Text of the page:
Evangelical Christians must be willing to pay the price to gain racial unity, speakers said Wednesday (April 4) at a conference on the 50th anniversary of the assassination of civil rights leader Martin Luther King Jr.
The final day of “MLK50: Gospel Reflections From the Mountaintop” occurred as Memphis and the country remembered King, who was shot down April 4, 1968, in this Mississippi River city. The two-day event — co-hosted by the Southern Baptist Ethics & Religious Liberty Commission (ERLC) and The Gospel Coalition (TGC) — took place in conjunction with many remembrances of King, including a ceremony at the Lorraine Motel, where he was killed, that conference participants were able to attend.
In the evening session, attendees gave an offering of more than $16,500 for the Memphis Christian Pastors Network, a multi-ethnic coalition seeking to foster racial unity and meet needs in the city. Earlier in the day, conference hosts unveiled the MLK50 Dream Forward Scholarship Initiative, which will enable minority students in Memphis to receive financial aid to participating Christian colleges, universities and seminaries and already has raised more than $1.475 million.
White pastors must address the issue, Dallas-Fort Worth area pastor Matt Chandler told conference attendees.
“You have got to say something,” Chandler told white pastors in the audience at the Memphis Convention Center and watching by live stream online. “There is no way forward if white pulpits won’t talk.”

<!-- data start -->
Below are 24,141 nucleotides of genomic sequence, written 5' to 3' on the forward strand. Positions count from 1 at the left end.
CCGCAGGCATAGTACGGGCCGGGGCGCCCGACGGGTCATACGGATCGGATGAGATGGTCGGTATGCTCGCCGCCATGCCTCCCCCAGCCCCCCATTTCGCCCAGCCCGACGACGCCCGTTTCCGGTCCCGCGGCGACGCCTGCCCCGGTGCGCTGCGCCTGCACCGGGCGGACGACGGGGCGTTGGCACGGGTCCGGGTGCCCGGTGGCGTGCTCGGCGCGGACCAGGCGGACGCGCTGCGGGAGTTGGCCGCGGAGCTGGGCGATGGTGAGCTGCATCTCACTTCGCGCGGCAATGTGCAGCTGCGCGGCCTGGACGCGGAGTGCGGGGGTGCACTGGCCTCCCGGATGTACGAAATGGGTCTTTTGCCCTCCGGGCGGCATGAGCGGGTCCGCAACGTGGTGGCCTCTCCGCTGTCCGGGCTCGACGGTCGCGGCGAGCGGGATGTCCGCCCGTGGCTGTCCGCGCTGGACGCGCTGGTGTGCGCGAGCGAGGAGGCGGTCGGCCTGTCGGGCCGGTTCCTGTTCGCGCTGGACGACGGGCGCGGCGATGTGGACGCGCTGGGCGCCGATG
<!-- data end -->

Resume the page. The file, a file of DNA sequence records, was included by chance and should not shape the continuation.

Quoting King, the pastor of The Village Church said, “In the end, we will remember not the words of our enemies but the silence of our friends.”
He had a difficult time sleeping the night before because he knew what he was asking of some of them, Chandler told pastors. They might be criticized, bullied and fired, he acknowledged.
Chandler encouraged them to begin by preaching on the Bible’s view of ethnicity and unity. “Ethnic harmony is one of the great themes of the Bible. This is the refrain of the Bible over and over and over again,” he said, adding, “Jesus consistently confronted broken thinking about ethnicity.”
Veteran pastor Crawford Loritts, an African American pastor of a predominantly white church, said on the final panel of the conference the question is not so much, “Where do we go from here?” but “Why haven’t we gone from here?”
The need is courage, he said. “This issue is going to cost us.
“Are we willing to pay that price? Love is expensive, and commitment is expensive.
“And I think God is standing back and saying to the church: You all know what to do here. You really do know what to do,” said Loritts, senior pastor of Fellowship Bible Church in Roswell, Ga. “It’s the courage and will to do it and to be it and to pay that price.”
Chandler and other speakers pointed to the need for cross-ethnic relationships — and not ones in which whites Christians find African Americans who agree with them.
As a pastor and president of the Acts 29 church–planting network, he has a group of black fellow pastors who provide a “voice that I need to hear because I do not know or understand,” Chandler said. “If it weren’t for the ‘hanging-in-there-ness’ of my African American brothers and sisters, there would be no way forward for us as a white congregation.”
Click here to read more.
Source: Baptist Press